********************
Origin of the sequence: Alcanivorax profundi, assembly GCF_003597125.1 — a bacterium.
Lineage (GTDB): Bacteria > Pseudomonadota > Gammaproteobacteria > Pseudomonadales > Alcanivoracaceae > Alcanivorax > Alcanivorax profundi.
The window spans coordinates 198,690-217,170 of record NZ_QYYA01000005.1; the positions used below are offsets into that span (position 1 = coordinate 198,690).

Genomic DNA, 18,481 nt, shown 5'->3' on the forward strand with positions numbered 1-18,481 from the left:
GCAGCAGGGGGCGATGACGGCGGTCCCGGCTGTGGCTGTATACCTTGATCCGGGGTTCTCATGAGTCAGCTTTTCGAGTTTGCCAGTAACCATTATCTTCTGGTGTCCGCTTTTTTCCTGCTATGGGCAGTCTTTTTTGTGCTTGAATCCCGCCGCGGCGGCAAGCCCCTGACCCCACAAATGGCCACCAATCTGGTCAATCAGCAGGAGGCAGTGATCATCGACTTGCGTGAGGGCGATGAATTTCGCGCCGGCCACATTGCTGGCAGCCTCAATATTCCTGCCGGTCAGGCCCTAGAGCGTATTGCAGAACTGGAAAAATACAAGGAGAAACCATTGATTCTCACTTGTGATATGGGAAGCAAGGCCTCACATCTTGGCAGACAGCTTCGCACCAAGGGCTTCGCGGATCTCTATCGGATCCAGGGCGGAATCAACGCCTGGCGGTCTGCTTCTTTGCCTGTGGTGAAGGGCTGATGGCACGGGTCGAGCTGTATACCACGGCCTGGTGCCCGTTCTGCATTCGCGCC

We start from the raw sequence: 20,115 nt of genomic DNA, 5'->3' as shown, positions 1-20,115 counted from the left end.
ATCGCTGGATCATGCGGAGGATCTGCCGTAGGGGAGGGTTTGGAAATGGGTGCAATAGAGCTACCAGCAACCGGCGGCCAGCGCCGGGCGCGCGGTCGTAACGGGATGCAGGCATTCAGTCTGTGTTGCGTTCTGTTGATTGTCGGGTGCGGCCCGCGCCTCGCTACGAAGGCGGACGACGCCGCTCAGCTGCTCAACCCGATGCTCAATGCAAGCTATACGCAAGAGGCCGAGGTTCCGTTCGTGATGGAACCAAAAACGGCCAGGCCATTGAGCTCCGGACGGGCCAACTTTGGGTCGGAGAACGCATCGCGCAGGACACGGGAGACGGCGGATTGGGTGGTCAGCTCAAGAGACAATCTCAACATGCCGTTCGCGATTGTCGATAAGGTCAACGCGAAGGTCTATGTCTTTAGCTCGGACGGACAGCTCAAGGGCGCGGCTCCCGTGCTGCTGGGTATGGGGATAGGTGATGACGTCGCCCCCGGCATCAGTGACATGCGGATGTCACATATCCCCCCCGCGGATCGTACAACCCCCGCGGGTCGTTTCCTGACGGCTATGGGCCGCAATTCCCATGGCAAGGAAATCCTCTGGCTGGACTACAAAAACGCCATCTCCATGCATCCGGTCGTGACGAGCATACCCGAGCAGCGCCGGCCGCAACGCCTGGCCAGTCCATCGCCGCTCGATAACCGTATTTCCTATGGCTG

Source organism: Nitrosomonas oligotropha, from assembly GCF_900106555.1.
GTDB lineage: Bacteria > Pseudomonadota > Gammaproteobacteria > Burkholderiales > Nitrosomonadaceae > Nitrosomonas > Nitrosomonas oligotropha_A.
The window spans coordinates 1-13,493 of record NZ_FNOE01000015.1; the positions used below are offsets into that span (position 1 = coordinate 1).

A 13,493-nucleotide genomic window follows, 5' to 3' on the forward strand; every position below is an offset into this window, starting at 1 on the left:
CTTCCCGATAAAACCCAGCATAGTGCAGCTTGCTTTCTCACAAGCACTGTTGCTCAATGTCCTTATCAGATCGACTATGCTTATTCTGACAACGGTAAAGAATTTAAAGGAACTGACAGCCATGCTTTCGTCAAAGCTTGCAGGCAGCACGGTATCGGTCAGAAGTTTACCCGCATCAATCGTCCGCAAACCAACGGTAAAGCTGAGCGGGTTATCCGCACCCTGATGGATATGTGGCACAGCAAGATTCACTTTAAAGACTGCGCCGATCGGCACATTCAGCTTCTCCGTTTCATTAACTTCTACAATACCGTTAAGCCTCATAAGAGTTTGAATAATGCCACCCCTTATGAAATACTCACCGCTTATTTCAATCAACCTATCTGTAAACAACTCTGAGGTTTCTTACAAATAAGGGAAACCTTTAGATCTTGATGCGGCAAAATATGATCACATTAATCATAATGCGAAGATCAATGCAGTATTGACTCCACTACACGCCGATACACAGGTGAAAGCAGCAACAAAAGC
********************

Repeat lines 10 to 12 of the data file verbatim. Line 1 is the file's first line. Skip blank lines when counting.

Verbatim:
The window spans coordinates 1-13,493 of record NZ_FNOE01000015.1; the positions used below are offsets into that span (position 1 = coordinate 1).

A 13,493-nucleotide genomic window follows, 5' to 3' on the forward strand; every position below is an offset into this window, starting at 1 on the left:
CTTCCCGATAAAACCCAGCATAGTGCAGCTTGCTTTCTCACAAGCACTGTTGCTCAATGTCCTTATCAGATCGACTATGCTTATTCTGACAACGGTAAAGAATTTAAAGGAACTGACAGCCATGCTTTCGTCAAAGCTTGCAGGCAGCACGGTATCGGTCAGAAGTTTACCCGCATCAATCGTCCGCAAACCAACGGTAAAGCTGAGCGGGTTATCCGCACCCTGATGGATATGTGGCACAGCAAGATTCACTTTAAAGACTGCGCCGATCGGCACATTCAGCTTCTCCGTTTCATTAACTTCTACAATACCGTTAAGCCTCATAAGAGTTTGAATAATGCCACCCCTTATGAAATACTCACCGCTTATTTCAATCAACCTATCTGTAAACAACTCTGAGGTTTCTTACAAATAAGGGAAACCTTTAGATCTTGATGCGGCAAAATATGATCACATTAATCATAATGCGAAGATCAATGCAGTATTGACTCCACTACACGCCGATACACAGGTGAAAGCAGCAACAAAAGC